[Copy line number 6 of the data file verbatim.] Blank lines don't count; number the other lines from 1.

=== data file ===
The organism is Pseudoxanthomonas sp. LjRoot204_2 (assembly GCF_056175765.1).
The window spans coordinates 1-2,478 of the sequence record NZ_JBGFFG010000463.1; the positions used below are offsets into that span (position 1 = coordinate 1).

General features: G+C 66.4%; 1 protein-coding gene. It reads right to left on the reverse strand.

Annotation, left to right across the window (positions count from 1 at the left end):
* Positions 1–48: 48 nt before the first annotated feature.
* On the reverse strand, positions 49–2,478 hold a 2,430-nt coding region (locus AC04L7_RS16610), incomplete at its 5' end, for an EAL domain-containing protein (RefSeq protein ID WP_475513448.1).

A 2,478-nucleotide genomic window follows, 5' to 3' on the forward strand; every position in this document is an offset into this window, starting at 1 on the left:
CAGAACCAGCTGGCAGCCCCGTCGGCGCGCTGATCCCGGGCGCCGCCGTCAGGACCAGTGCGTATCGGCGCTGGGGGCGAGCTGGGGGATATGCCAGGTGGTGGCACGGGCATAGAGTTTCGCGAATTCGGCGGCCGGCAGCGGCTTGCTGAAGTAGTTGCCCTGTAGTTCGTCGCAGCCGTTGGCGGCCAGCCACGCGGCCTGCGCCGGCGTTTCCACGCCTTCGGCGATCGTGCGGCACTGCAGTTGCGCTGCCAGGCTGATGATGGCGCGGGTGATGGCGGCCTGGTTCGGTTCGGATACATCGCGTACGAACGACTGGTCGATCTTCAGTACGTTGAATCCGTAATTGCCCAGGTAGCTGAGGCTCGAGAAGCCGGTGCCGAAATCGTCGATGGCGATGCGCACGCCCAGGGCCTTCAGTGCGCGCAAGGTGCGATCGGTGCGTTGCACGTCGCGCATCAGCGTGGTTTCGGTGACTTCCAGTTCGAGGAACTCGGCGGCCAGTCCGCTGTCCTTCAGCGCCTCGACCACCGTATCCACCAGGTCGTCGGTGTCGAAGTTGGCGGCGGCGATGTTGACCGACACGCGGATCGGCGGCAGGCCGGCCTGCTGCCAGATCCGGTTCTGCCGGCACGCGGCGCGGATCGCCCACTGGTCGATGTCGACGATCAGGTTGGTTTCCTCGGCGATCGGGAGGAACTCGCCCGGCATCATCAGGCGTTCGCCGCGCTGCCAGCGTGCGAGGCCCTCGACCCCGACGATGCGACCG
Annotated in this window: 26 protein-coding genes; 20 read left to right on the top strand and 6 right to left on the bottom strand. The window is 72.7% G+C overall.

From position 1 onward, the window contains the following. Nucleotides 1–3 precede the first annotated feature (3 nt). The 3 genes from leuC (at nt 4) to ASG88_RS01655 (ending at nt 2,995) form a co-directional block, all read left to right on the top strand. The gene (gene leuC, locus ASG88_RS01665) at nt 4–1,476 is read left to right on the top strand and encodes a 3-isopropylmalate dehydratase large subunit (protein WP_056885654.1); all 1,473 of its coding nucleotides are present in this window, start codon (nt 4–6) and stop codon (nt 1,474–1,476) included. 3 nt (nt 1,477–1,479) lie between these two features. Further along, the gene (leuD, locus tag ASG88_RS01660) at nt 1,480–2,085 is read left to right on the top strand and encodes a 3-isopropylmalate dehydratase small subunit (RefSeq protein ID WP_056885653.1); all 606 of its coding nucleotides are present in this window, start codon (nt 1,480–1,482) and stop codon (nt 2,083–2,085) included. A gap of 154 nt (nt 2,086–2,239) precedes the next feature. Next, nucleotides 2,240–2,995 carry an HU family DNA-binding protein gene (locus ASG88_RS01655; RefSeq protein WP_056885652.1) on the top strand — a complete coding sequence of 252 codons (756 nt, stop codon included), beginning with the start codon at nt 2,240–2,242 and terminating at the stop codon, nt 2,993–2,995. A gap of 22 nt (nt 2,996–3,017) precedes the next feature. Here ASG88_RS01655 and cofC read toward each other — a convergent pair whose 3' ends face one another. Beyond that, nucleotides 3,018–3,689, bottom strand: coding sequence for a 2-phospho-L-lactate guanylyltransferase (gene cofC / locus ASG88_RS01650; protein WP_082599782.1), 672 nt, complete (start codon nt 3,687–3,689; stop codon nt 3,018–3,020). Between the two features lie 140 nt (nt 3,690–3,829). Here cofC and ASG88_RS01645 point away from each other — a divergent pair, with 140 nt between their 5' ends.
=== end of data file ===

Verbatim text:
* On the reverse strand, positions 49–2,478 hold a 2,430-nt coding region (locus AC04L7_RS16610), incomplete at its 5' end, for an EAL domain-containing protein (RefSeq protein ID WP_475513448.1).